Tag Archives: Ellis and Associates

Scanning 101: Attention Capture and Scanning (Part 2 of 3)

To be successful, scanning must result in the timely recognition of distressed and drowning victims as well as hazardous conditions and practices that require lifeguard response. In other words, scanning must lead to prompt and consistent attention capture and the correct analysis of each situation.

Bottom-Up Triggers vs. Top-Down Controls

One of the most debated issues in the study of visual attention has to do with the role played by bottom-up triggers and top-down controls in attention capture. In the context of lifeguard surveillance, top-down controls refer to the ability to select and focus on the criteria for attention capture during scanning. Bottom-up triggers refer to the capacity of certain attributes or behaviors to capture attention, irrespective of what the scanning lifeguard is focusing on or trying to find.

For example:

  • Top-down controls: When a lifeguard assumes a station, he or she should focus on the physical signs that indicate hazardous conditions, dangerous practices, and distressed and drowning victims. By keeping this focus, the lifeguard is in essence “programming” his or her senses to detect these signs.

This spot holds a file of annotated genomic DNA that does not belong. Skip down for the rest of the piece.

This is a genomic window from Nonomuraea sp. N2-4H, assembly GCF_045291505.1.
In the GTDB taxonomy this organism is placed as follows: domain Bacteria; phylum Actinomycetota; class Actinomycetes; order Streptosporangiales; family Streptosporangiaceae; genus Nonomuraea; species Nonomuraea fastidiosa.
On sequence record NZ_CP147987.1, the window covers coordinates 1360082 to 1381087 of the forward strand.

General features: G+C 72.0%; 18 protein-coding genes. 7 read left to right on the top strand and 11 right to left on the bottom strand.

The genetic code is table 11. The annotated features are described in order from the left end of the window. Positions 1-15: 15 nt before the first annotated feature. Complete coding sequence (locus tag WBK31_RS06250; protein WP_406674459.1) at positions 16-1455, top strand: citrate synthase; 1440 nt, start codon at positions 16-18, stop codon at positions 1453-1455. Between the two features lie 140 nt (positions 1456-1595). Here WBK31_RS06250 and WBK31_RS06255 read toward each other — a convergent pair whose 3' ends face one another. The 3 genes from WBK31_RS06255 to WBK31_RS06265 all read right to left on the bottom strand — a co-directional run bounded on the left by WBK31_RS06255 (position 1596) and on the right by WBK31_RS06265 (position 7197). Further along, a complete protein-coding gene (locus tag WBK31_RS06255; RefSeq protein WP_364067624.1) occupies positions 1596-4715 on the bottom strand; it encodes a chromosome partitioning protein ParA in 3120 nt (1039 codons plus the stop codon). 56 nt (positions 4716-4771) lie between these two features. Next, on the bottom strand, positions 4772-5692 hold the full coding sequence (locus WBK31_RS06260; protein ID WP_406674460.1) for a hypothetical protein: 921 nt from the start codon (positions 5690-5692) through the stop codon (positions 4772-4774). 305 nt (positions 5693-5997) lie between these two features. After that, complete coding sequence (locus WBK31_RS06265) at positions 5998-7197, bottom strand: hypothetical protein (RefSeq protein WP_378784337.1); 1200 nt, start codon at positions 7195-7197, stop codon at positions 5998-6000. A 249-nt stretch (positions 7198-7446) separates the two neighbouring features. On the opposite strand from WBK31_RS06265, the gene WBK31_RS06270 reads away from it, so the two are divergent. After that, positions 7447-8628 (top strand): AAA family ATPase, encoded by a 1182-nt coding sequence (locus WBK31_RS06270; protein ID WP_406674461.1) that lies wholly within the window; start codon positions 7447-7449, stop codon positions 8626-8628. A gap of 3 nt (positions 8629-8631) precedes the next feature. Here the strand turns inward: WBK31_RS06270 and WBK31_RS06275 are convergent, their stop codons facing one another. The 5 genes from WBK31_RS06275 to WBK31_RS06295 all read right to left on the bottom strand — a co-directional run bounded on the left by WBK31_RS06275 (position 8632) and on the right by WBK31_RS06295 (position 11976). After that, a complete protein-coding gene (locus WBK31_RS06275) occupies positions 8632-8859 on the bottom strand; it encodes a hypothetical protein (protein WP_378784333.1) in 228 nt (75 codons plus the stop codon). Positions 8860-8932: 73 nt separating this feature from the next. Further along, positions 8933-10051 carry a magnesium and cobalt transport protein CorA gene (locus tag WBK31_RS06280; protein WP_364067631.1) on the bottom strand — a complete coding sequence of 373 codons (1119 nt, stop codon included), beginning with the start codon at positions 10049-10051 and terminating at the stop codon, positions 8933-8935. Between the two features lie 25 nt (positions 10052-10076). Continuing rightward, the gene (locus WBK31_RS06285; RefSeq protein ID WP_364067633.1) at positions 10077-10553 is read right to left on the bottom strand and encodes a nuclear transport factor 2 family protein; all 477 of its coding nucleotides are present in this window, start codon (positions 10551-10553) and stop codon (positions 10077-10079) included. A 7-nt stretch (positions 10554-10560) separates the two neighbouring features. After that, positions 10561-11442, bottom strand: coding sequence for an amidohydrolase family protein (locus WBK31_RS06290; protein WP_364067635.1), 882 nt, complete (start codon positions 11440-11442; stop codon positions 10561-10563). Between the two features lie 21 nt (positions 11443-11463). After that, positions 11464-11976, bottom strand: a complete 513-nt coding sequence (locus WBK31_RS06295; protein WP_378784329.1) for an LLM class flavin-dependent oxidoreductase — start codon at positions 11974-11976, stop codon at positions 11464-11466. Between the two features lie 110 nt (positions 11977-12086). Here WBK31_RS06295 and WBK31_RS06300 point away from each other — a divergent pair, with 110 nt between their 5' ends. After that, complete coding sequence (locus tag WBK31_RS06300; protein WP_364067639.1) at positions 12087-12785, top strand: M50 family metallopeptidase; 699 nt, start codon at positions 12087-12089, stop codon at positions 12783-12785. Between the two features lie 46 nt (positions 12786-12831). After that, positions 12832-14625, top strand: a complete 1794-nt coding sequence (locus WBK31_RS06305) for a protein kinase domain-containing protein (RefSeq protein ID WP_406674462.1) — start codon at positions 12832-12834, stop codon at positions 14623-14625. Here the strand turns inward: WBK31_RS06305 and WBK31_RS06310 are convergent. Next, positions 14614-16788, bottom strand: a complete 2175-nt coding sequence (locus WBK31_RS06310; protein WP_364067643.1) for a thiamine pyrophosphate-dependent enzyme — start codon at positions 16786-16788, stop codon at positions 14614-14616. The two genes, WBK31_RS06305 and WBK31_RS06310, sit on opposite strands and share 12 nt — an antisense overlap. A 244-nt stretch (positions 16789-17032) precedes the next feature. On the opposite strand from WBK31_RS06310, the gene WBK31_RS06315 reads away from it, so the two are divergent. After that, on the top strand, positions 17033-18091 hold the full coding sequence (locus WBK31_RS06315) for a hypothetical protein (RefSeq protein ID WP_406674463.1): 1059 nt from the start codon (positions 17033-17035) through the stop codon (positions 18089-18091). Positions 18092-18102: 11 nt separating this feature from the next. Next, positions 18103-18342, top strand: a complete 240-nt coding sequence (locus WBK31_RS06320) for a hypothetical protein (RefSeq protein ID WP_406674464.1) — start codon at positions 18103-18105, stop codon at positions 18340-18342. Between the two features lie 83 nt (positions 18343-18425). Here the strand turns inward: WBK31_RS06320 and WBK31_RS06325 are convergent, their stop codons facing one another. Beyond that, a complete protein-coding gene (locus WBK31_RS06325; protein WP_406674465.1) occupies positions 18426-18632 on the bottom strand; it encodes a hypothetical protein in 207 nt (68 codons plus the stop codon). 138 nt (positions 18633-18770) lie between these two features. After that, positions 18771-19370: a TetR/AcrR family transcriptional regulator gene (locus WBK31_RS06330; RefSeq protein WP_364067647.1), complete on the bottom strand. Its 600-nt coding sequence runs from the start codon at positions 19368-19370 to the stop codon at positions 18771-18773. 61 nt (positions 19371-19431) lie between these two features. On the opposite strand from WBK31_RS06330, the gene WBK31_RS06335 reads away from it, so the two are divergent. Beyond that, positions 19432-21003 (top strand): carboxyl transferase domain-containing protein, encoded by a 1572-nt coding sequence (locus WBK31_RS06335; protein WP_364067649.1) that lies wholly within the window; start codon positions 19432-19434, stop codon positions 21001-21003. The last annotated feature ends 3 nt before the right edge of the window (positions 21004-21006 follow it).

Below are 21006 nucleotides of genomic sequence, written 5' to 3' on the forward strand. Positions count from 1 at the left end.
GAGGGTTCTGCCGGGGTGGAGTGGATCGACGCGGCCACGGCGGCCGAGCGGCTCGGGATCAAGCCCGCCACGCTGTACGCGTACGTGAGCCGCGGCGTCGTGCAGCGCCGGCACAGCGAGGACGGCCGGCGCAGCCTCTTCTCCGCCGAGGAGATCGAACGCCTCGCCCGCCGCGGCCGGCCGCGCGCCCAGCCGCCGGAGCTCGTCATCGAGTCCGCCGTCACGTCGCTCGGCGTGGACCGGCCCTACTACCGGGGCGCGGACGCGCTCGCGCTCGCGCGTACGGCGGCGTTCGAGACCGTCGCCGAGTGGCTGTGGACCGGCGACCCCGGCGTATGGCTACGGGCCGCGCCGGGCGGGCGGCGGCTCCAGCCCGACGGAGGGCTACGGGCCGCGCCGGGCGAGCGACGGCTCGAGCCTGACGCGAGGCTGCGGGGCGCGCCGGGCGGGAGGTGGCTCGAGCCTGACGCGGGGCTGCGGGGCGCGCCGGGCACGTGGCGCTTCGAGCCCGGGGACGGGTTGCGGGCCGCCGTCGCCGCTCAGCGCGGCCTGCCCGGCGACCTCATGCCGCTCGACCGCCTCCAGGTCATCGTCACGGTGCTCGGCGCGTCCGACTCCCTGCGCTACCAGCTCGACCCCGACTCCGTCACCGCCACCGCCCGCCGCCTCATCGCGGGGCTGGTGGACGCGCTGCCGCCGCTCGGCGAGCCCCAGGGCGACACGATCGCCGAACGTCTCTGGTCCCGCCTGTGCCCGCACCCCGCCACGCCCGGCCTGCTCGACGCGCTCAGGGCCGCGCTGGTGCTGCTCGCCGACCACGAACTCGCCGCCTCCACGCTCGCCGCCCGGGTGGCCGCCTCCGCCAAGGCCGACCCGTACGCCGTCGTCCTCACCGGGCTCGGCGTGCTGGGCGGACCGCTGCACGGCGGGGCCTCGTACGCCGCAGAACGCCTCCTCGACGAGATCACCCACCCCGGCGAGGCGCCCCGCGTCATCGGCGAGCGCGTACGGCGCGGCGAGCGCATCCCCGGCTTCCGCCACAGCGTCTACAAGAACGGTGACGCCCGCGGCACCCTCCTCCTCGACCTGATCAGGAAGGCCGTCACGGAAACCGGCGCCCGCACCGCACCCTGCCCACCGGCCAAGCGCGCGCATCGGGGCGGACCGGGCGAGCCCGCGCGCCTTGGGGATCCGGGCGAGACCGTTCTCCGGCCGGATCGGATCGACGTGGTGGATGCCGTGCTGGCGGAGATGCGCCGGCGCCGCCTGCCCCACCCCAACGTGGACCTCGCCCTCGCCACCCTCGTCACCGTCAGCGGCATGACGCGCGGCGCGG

• Bottom-up triggers: While scanning an area of the pool, the lifeguard’s attention might be drawn away momentarily by the bright color of a swim suit or a skillful dive performed on the 1-meter diving board.

Let’s assume that both types of attention capture can and do occur during scanning. The most consistent and reliable method for scanning must be the one lifeguards can learn, control, and program their minds to look for: top-down controls. In other words, if the lifeguard understands potential hazards, the activities that lead to injury, and the behaviors of weak swimmers and distressed and drowning victims, these characteristics can lead from preattentive analysis to focused attention, reaction, and response.

In contrast, the lifeguard does not, by definition, control or program the mind for bottom-up mechanisms. These simply appear unexpectedly and, therefore, may or may not be detected during visual sweeps.

The Problem with Lifeguard Vigilant Testing

A great example of the inconsistency of bottom-up attention capture during scanning can be found in the results of so-called lifeguard vigilance testing. This testing uses a false trigger (e.g., a red shirt, red cap, floating object, or a submerged manikin or silhouette) to signal a mock rescue during an actual lifeguard shift. The lifeguard closest to the false trigger is timed from its appearance until the lifeguard recognizes it and responds, by activating the emergency action plan and entering the water to make the “rescue.”